Eno Sarris

Saves and Steals

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Saves Around the League

Wednesday, September 05, 2012


 

Tier 5: Rollercoaster rides (5) (AKA: The "Angels and Diamondbacks" Tier.)

 

Sergio Romo (first chair), Javier Lopez (second chair), Santiago Casilla (third chair), San Francisco Giants
Frank Francisco (first chair), Bobby Parnell (second chair),  Jon Rauch (third chair), New York Mets
Ronald Belisario (first chair), Brandon League (second chair), Los Angeles Dodgers
Glen Perkins (first chair), Jared Burton (second chair), Minnesota Twins
Luke Gregerson (first chair), Dale Thayer (second chair), San Diego Padres

 

The Angels and Diamondbacks have a non-zero chance of making the postseason. And so did the Rays and Cardinals last season. Just saying.

 

These closer have a non-zero chance of helping you in one category. They'll probably make a muted impact on your standings, though. Sergio Romo is about 1/2 of a great closer, and Javier Lopez is the other half. You'd think it would work out to 2/3 and 1/3, given the number of lefties in the league, but there are three outs. And if the lefty comes last, the save goes to Lopez.

 

There's some talk that the Dodgers' closer is Brandon League, but most of what I've seen has it as a cooperative thing, and they've split the last two save chances since Kenley Jansen went on the DL with his heart issues again. In that case, give the nod to Belisario, who's been the better pitcher recently, and has more strikeouts over his career with a similar ground-ball rate. The control is not always there, but the stuff is. Here's a vote for the goggled guy, at least for the next two weeks while Kenley Jansen is out.

 

Luke Gregerson, despite his Romo-ian slider-love and platoon splits, looks like the closer in San Diego. But Huston Street is throwing bullpens and feeling fine. He won't earn more than a handful of saves, although he could put fine enough work in that he cements his setup man status and makes him an interesting handcuff in 2013.

 

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Injured

 

Sergio Santos (shoulder), Toronto Blue Jays
Matt Capps (shoulder), Minnesota Twins
Huston Street (calf), San Diego Padres
Kenley Jansen (heart), Los Angeles Dodgers

 

Huston Street still feels good. He's still throwing bullpens. He still hasn't run. Kenley Jansen should be back on September 17 after an ablation which should fix his irregular heartbeat. None of that makes any sense to me, but I'll nod. He's dealt with this before, which gives his owners hope.

 

The Deposed

 

Jordan Walden, Los Angeles Angels
Hector Santiago, Chicago White Sox
Brian Fuentes, St. Louis Cardinals
Javy Guerra, Los Angeles Dodgers
Sean Marshall, Cincinnati Reds  
Henry Rodriguez, Washington Nationals
Brandon League, Seattle Mariners
Rafael Dolis, Chicago Cubs
Jonathan Broxton, Kansas City Royals
Ryan Cook, Oakland Athletics.
Santiago Casilla, San Francisco Giants

 

Santiago Casilla and Ryan Cook are pitching well, but they'll probably stay on this list.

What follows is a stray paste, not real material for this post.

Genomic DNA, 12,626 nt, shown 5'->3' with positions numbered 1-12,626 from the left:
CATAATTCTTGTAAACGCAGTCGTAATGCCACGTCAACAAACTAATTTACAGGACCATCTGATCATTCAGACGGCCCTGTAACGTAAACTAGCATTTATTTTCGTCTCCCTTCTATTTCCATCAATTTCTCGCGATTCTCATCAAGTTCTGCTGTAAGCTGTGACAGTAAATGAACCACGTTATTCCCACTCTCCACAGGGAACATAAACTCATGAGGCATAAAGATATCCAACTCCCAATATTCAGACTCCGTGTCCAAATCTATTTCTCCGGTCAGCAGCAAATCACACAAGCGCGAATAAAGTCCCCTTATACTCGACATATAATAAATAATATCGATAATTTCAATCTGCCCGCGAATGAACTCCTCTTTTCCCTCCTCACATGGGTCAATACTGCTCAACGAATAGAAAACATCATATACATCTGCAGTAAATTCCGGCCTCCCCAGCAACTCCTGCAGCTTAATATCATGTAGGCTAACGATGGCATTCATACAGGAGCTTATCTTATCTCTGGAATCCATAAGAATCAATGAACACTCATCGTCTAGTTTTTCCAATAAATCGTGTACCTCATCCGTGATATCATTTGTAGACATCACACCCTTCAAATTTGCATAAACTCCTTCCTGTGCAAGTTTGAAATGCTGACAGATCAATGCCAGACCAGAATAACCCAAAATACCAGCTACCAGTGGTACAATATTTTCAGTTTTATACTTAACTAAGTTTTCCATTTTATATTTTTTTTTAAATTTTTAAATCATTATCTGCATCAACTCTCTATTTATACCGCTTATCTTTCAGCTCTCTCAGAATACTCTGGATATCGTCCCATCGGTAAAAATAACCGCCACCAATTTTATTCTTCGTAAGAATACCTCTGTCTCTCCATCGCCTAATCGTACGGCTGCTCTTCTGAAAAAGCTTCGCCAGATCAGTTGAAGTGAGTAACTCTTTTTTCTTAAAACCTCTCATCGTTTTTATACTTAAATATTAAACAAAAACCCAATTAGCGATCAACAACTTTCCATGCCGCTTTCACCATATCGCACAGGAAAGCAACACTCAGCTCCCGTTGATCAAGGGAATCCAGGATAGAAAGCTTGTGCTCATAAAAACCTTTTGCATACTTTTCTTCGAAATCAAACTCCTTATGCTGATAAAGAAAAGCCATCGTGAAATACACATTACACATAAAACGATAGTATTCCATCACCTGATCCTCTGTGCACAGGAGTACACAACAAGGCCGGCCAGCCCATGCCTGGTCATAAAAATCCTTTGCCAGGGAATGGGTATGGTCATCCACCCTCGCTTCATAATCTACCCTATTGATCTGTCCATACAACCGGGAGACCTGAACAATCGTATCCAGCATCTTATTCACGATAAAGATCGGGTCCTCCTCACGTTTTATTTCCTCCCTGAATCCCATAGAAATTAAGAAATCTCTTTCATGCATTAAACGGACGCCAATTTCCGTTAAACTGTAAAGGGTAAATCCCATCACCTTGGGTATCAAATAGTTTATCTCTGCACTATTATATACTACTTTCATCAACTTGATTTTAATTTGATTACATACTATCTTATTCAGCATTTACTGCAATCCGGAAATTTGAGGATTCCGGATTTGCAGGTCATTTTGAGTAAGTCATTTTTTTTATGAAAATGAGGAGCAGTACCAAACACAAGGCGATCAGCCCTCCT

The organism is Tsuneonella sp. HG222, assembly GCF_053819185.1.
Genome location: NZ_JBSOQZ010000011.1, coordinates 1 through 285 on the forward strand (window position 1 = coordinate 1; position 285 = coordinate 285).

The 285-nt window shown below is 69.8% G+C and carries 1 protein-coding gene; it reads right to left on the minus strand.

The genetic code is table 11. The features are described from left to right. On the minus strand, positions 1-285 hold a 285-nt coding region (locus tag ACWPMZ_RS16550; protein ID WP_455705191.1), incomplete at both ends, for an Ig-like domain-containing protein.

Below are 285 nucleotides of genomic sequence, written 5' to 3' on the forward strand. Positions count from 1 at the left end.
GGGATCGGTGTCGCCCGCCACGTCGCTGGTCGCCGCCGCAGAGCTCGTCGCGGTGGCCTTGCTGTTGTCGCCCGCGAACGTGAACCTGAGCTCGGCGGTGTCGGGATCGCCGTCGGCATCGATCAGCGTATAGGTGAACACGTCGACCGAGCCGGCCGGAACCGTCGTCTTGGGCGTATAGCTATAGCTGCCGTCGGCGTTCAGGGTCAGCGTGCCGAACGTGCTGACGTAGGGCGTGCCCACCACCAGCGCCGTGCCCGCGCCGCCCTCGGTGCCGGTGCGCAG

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The Steals Department

 

Let's do a streaming update. Pittsburgh (worst in baseball vs. the stolen base) has the Cubs in town, but with Tony Campana on the bench most days and Starlin Castro owned, the only real threat is recent callup Brett Jackson, who can't make contact to save his life and hasn't stolen a major league base yet. Maybe try out Darwin Barney -- one of his six steals on the year came against the Pirates early in the season. Washington is second-worst and they have the Marlins in town. Shallower leaguers will still find Justin Ruggiano (Parmigiano) on their wire, and even though he hasn't been efficient on the basepaths, he's a worthy pickup, better than Barney. Deep leaguers can look at Donovan Solano And Bryan Petersen, but remember that Petersen is being platooned and really only starting against righties.

 

In the American League, Minnesota and Texas are the laggards in defending against the stolen base. The Twins get the Indians, so Michael Brantley is probably the best shallow-leaguer there. He's probably on par with Ruggiano, but he obviously has less power. Shin-Soo Choo and Jason Kipnis are probably owned, leaving few regulars with stolen-base speed that will be available and useful. Jason Donald? Maybe he'll play. The Rays go up against Texas and bring a plethora of waiver options to the table. If B.J. Upton or Desmond Jennings are available, they trump all other options. Matt Joyce can steal a little, too. The deep leaguers will have to check the daily lineups to see if Elliot Johnson, Ryan Roberts, or Sean Rodriguez are playing. They're interesting base stealers, and in that order.



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Eno Sarris is an editor and writer at FanGraphs.com. You can find his work gathered in one place at and enosarris.com. Follow his misadventures in writing on Twitter as well.
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